Tag Archives: ThingLink Mobile

A Webinar to Share Tips & Tricks

Efficient Ways to Manage ThingLink EDU in the Classroom

ThingLink EDU is has many features to help teachers efficiently manage a safe and secure ThingLink powered online learning environment. Google Drive is an  efficient tool for organizing and managing  the workflow in a ThingLink powered classroom. Together these two tools are unbeatable for managing a multi media rich learning environment.

Collect, sort and view all student work in one place!

We’re hosting a free webinar designed to provide busy teachers with an overview of the features available in ThingLink and ways to put them to use. Discover how to use Google Docs to automate tasks within this digital learning environment. Learn to seamlessly integrate ThingLink EDU into your own classroom.

 

Explore This Interactive Image

Spend less time figuring things out on your own and more time leveraging the power of ThingLink as a tool for teaching and learning. Scroll over the image to sign up for Build Your ThingLink Classroom: Tips & Tricks for Teachers today!

 

Time Restrictions?

This webinar will be archived for registered participants who are unable to attend the live session due to time restrictions. Please register to receive resources and archived webinar via email.

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GUEST POST: Thinglink: A Tool for Journalists That Journalists Should Actually Use

By Stacey Decker

It’s a premise familiar to online journalists: There’s a new tool for creating interactives. It’s sleek and it has the potential to increase reader engagement. Fast forward 6 months and you can’t even remember your login information to get on the site. (Let’s hope you know your mother’s maiden name.)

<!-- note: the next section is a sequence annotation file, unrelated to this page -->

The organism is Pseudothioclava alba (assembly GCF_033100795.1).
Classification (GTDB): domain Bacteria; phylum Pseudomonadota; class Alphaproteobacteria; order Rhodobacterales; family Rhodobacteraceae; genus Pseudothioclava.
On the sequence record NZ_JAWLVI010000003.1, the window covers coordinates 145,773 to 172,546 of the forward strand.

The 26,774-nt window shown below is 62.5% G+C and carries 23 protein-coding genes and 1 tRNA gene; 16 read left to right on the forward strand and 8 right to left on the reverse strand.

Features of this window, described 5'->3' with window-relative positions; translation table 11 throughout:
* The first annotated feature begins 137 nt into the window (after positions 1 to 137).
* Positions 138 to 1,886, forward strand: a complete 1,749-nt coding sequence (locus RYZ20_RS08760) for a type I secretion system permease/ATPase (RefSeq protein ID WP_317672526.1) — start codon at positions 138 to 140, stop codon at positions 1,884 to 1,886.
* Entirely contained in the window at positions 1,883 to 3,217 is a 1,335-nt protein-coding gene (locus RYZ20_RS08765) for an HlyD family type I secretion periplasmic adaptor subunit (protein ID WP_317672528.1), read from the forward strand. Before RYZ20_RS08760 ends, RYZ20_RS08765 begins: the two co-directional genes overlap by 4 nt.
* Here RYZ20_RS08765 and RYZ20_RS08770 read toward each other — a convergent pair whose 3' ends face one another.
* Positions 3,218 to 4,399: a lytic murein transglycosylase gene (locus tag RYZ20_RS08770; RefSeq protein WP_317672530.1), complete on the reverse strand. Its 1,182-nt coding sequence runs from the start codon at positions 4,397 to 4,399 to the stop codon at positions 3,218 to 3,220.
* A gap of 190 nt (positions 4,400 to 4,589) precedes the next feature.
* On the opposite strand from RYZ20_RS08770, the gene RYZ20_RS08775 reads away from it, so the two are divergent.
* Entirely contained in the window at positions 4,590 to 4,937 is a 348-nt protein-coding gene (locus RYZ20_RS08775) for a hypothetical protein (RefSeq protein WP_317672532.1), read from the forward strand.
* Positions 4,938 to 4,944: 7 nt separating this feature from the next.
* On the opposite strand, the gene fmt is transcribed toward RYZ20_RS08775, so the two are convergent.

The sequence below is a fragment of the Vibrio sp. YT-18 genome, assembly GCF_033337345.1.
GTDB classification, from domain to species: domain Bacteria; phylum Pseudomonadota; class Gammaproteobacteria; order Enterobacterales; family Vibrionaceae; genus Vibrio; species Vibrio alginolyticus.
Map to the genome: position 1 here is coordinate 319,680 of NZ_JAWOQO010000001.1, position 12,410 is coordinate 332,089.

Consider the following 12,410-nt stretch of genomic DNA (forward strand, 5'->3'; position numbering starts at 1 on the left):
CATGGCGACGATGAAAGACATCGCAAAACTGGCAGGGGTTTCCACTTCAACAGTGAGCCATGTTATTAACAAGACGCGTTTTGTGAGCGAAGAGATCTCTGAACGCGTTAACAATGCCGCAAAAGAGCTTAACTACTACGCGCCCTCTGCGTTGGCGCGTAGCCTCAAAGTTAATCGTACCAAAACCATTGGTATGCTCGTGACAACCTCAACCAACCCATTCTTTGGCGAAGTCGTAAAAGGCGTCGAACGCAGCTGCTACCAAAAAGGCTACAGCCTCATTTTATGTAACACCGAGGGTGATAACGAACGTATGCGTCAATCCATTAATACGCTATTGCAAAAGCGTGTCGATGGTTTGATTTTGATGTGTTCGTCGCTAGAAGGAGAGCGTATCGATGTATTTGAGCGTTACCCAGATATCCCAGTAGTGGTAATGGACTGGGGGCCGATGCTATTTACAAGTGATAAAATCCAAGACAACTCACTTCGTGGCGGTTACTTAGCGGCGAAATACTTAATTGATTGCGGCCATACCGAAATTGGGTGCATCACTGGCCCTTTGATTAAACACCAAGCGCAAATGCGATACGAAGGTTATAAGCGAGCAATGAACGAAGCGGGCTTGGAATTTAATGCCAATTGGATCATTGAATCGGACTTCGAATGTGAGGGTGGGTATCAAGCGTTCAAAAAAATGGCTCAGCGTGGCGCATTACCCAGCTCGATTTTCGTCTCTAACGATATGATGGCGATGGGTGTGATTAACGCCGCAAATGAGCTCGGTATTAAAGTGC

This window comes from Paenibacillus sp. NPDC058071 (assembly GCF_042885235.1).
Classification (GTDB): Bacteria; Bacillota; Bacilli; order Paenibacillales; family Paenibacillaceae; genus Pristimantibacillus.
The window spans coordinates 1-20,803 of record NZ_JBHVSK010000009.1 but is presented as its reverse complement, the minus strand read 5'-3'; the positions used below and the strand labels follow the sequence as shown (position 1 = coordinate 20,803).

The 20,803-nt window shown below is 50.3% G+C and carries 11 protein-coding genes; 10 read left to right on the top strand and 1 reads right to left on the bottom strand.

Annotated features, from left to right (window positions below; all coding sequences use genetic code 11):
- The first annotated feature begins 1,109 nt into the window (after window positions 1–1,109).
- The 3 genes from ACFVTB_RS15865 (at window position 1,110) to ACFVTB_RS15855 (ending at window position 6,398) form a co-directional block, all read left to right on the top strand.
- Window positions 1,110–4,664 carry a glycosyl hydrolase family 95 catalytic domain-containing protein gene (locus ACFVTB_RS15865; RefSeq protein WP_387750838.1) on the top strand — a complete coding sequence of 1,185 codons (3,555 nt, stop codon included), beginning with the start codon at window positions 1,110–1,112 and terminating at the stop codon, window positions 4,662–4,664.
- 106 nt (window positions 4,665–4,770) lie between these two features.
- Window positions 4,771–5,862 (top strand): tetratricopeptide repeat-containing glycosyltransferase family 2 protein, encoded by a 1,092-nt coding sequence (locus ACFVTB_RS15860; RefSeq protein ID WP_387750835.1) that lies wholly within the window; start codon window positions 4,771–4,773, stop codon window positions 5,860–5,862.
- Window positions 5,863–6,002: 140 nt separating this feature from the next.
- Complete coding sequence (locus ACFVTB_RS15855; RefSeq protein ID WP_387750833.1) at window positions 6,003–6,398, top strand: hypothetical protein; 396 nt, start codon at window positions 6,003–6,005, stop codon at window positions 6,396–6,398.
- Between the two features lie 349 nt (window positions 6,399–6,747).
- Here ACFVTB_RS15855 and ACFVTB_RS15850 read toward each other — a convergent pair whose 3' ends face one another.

Online tools are a lot like real tools that way—some just collect dust. In modern newsrooms, where journalists are strapped for time, new forms of storytelling need to have a high impact, but a low barrier to entry. ThingLink has those elements. For us at Education Week, it’s a useful resource … and one that we actually use.

Why We Use Thinglink

There are a few complex features of ThingLink that are especially impressive. The interface is extremely user-friendly. Thinglink is integrated with other platforms we already use, like YouTube and Soundcloud. Thinglink provides publishers with a lot of useful analytics about images and viewer behavior, including hovers and clicks. And the site has an engaged community.

But the real beauty of Thinglink is its simplicity. It’s easy to conceptualize a story that works in this format. There aren’t any prerequisites to begin using the tool, other than a good idea. And that good idea gives back. Embed a Thinglink on your site and you can take create an immersive experience on any page.